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From isolation and dependence to autonomy - expectations before and experiences after cochlear implantation in adult cochlear implant users and their significant others
Linköping University, Department of Clinical and Experimental Medicine, Division of Neuro and Inflammation Science. Linköping University, Faculty of Medicine and Health Sciences. Region Östergötland, Anaesthetics, Operations and Specialty Surgery Center, Department of Otorhinolaryngology in Linköping. (Linnaeus Ctr HEAD)
Linköping University, Department of Behavioural Sciences and Learning, Psychology. Linköping University, Faculty of Arts and Sciences.
Linköping University, Department of Clinical and Experimental Medicine, Division of Neuro and Inflammation Science. Linköping University, Faculty of Medicine and Health Sciences. Region Östergötland, Anaesthetics, Operations and Specialty Surgery Center, Department of Otorhinolaryngology in Linköping.
Linköping University, Department of Behavioural Sciences and Learning, Disability Research. Linköping University, Faculty of Arts and Sciences. Region Östergötland, Anaesthetics, Operations and Specialty Surgery Center, Department of Otorhinolaryngology in Linköping. Linköping University, The Swedish Institute for Disability Research. (Linnaeus Ctr HEAD)
2015 (English)In: Disability and Rehabilitation, ISSN 0963-8288, E-ISSN 1464-5165, Vol. 37, no 6, 541-547 p.Article in journal (Refereed) Published
Abstract [en]

Purpose: The aim of the study was to examine pre-operative expectations and the postoperative experiences related to cochlear implants (CI) in CI-users and their significant others. Methods: A questionnaire was used and the responses were analysed by means of The Qualitative Content Analysis. All adults implanted between 1992 and 2010, who had had their implants for a minimum of 12 months (n = 120) were contacted. Response rate was high (90.8%), and all-inclusive answers were received from 101 CI-users (84.2%). Results: The overall sense of increased well-being and life satisfaction was described as having lived in two different worlds, one with the auditory stimulation and one without. In the overall sense of increased well-being and satisfaction three interwoven subcategories, alienation - normality, fear - autonomy, and living a social life emerged. When CI-users and their significant others recalled the time prior to receiving the CI, a sense of fear was present with origins in the concern for the respondents (CI-users) ability to cope and care independently in society. Conversely, after the implantation both parties emphasized the notion of a distinct transformation within the CI-user towards autonomy. Communication was highlighted as a large part of living social life. Conclusion: The CI increases well-being and satisfaction for both CI-users and their significant others, which is especially evident regarding enhanced autonomy, normality and living social life.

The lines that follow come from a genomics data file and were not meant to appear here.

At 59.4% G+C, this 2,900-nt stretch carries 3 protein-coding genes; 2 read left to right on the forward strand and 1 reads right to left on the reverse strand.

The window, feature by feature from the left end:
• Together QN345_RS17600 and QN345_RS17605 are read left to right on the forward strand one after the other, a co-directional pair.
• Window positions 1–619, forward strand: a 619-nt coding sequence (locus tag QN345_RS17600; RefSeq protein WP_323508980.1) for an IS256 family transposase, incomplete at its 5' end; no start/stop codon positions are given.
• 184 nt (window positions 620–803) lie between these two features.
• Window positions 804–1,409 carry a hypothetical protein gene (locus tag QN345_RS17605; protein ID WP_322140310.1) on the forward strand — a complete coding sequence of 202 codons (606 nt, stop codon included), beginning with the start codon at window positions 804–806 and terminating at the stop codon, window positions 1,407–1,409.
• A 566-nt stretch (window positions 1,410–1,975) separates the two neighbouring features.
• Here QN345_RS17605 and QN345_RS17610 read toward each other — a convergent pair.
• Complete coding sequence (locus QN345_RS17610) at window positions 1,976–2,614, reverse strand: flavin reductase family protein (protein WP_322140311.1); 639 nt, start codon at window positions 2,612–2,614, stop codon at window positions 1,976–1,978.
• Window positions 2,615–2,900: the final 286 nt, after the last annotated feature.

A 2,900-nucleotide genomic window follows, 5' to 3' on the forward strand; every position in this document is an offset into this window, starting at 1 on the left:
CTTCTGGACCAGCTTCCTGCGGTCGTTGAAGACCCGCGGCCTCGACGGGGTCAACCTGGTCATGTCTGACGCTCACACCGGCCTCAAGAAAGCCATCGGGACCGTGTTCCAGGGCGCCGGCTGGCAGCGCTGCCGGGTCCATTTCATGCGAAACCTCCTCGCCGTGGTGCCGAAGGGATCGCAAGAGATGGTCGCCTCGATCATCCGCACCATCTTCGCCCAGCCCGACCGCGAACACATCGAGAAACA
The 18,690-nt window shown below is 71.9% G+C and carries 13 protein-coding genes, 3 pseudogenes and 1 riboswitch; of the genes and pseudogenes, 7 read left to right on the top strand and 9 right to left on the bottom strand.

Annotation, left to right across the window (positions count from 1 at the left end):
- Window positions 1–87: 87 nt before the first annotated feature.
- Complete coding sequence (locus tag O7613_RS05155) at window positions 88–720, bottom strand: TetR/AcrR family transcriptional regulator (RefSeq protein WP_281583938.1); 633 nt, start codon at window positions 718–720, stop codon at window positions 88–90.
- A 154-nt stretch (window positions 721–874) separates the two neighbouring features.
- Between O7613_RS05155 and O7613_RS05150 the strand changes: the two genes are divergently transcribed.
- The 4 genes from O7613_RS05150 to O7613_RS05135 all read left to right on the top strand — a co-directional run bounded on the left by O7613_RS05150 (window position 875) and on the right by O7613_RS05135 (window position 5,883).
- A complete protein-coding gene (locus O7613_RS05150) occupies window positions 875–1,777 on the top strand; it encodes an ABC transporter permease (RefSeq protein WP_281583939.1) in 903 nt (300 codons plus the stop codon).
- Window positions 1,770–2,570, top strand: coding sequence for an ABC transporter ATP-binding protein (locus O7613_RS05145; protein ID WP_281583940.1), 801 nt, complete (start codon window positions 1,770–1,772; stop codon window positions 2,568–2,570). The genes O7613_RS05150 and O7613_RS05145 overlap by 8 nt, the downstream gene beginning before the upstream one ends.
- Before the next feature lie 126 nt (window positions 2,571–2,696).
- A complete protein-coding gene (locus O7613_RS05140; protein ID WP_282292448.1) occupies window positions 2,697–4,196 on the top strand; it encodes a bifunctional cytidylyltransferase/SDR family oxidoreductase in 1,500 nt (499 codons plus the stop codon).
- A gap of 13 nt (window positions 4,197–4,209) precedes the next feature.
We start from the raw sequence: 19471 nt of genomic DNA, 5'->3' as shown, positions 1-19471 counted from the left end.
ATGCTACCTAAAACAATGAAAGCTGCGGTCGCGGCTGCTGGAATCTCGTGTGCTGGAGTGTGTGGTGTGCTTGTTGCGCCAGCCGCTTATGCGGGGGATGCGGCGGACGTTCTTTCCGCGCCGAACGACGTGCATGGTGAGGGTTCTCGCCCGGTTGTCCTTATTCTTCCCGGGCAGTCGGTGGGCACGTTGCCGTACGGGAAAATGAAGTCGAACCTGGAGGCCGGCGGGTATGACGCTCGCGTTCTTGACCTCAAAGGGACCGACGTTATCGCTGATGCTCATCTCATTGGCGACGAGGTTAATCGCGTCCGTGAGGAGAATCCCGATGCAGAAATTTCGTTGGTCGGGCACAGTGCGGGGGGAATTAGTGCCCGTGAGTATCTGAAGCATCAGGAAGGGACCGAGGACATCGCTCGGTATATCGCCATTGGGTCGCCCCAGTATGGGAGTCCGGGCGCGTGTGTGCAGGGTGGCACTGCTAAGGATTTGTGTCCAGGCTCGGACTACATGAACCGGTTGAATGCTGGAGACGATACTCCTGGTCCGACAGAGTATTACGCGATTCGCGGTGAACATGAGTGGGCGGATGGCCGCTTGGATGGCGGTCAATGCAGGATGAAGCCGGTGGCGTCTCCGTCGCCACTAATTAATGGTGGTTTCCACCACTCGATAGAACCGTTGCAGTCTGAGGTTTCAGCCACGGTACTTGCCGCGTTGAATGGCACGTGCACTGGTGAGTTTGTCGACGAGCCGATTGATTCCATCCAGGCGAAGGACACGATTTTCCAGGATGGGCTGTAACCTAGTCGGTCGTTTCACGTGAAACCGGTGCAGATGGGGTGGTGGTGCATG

Place, publisher, year, edition, pages
Informa Healthcare , 2015. Vol. 37, no 6, 541-547 p.
Keyword [en]
Autonomy; cochlear implant; experience; hearing loss; well-being
National Category
Clinical Medicine Basic Medicine
Identifiers
URN: urn:nbn:se:liu:diva-116978DOI: 10.3109/09638288.2014.935490ISI: 000351007500009PubMedID: 24989065OAI: oai:DiVA.org:liu-116978DiVA: diva2:802130
Note

Funding Agencies|Swedish Association of Hard of Hearing People; Swedish Council for Working Life and Social Research [2010-0761]

Available from: 2015-04-10 Created: 2015-04-10 Last updated: 2017-12-04

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Mäki-Torkko, ElinaVestergren, SaraHarder, HenrikLyxell, Björn

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Mäki-Torkko, ElinaVestergren, SaraHarder, HenrikLyxell, Björn
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Division of Neuro and Inflammation ScienceFaculty of Medicine and Health SciencesDepartment of Otorhinolaryngology in LinköpingPsychologyFaculty of Arts and SciencesDisability ResearchThe Swedish Institute for Disability Research
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